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#198977 - 03/26/10 09:30 AM Re: Recommendation for a decent compass [Re: EMPnotImplyNuclear]
MostlyHarmless Offline
Old Hand

Registered: 06/03/09
Posts: 982
Loc: Norway
Originally Posted By: EMPnotImplyNuclear
Anyone use Solar Powered Digital Compass Altimeter + Barometer + Thermometer?


AVOID, AVOID, AVOID, AVOID... sorry you just set of my AVOID alarm. It is very sensitive to such word compositions. I associate them with a much simpler word: Junk.


Edited by MostlyHarmless (03/26/10 09:44 AM)

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#198980 - 03/26/10 10:40 AM Re: Recommendation for a decent compass [Re: Outdoor_Quest]
Byrd_Huntr Offline
Old Hand

Registered: 01/28/10
Posts: 1174
Loc: MN, Land O' Lakes & Rivers ...
Originally Posted By: Outdoor_Quest
What would be your selection for a good compass for land navigation?

I like the Brunton 8010G and a Sunto (can't think of the model number) to go with me in the woods.

I like a compass that you can adjust for declination.

Blake

www.outdoorquest.biz


Magnetic declination is a really big deal in some parts of the country. What might be construed as inaccuracy in a compass might actually be due to the extreme angles of the magnetic lines in a given area, to minerals in the rocks and soils, or to whatever you have in your pockets. I stood one day on the highbanks of lower Lake Superior, in an area where many shipwrecks lie on the bottom, and wondered why experienced sea captains would founder on the rocks in a channel that was 17 miles wide. An old ranger told me that in the days before GPS when magnetic compasses were the primary navigation devices, there was so much iron in the rocks that they attracted the compass needle and at night the ships would hit the rocky shores under full power. They built many lighthouses around the lake for this reason.

I have a map showing the magnetic lines in the USA for 2004 (they change constantly as the iron core of the Earth shifts).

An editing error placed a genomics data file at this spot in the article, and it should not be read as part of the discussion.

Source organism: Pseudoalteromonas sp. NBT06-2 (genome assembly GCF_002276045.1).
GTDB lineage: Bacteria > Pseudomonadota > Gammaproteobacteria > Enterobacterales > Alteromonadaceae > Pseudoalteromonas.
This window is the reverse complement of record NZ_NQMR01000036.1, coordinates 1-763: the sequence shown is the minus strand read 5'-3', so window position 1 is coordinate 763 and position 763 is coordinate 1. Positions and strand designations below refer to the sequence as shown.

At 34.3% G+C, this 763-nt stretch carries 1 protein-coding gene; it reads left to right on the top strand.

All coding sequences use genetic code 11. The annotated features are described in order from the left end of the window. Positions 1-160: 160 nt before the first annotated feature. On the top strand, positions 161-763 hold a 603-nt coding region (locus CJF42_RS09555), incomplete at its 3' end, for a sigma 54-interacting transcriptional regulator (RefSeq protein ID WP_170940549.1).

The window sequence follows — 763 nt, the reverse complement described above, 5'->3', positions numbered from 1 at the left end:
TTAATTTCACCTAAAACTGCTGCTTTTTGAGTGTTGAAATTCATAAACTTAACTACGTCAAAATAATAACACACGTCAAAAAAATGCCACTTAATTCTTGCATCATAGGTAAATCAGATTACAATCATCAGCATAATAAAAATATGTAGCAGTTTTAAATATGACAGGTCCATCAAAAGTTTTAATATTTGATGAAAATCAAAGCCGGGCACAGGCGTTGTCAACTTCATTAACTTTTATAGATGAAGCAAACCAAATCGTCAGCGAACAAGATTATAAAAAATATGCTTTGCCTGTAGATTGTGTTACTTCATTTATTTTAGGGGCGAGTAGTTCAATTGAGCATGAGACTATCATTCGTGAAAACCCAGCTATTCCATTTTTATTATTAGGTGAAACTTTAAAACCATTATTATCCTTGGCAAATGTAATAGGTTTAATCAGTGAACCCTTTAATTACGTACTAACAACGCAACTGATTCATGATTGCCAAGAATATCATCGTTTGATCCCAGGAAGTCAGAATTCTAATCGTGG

Attachments
magnetic declination USA.jpg


_________________________
The man got the powr but the byrd got the wyng

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#198982 - 03/26/10 11:49 AM Re: Recommendation for a decent compass [Re: Byrd_Huntr]
sybert777 Offline
Enthusiast

Registered: 10/15/09
Posts: 300
Loc: 62208
Cool! Im right on the 0! I have a Silva I can Sell! Its made in Sweden, its A CL15 ranger!


Edited by sybert777 (03/26/10 11:50 AM)

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#198985 - 03/26/10 12:08 PM Re: Recommendation for a decent compass [Re: Byrd_Huntr]
BorkBorkBork Offline
Journeyman

Registered: 02/22/10
Posts: 70
Loc: Sweden
I prefer the globally adjusted compasses since I travel a lot.
Below are the only brands I have found to have globally adjusted compasses for inclination and they are also adjustable for declination.

Silva, the Voyager Global series, 8010, 8020, 8040.
(Silva is called Brunton and Nexus in the USA).

Suunto (Suunto MC-2 Global, Suunto M3 Global) and the Recta company (Recta belongs to Suunto).

This is the one I use and I like it a lot.
Recta DT 420G
http://www.recta.ch/en/dt-420g

I am interested in finding other brands that have globally adjusted compasses (I collect compasses) which also includes an adjustment for declination, so if you have any tips, please tell me.
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Stay warm out there !

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#198989 - 03/26/10 01:16 PM Re: Recommendation for a decent compass [Re: BorkBorkBork]
Russ Offline
Geezer

Registered: 06/02/06
Posts: 5338
Loc: SOCAL
I went with the Suunto MC-2G
Quote:
This compass is our "BEST PICK" for overall features. You can use the clear baseplate with maps, sight with the mirror, and never slow your stride with the global needle that accepts tilts up to 20 degrees and still reads accurately. To top it all off, the global needle has a quicker dampening time than a standard needle. Other professional features that make this compass a BEST PICK are the built-in clinometer, adjustable declination, luminous bezel, luminous guidance points, and convenient map scales.. . .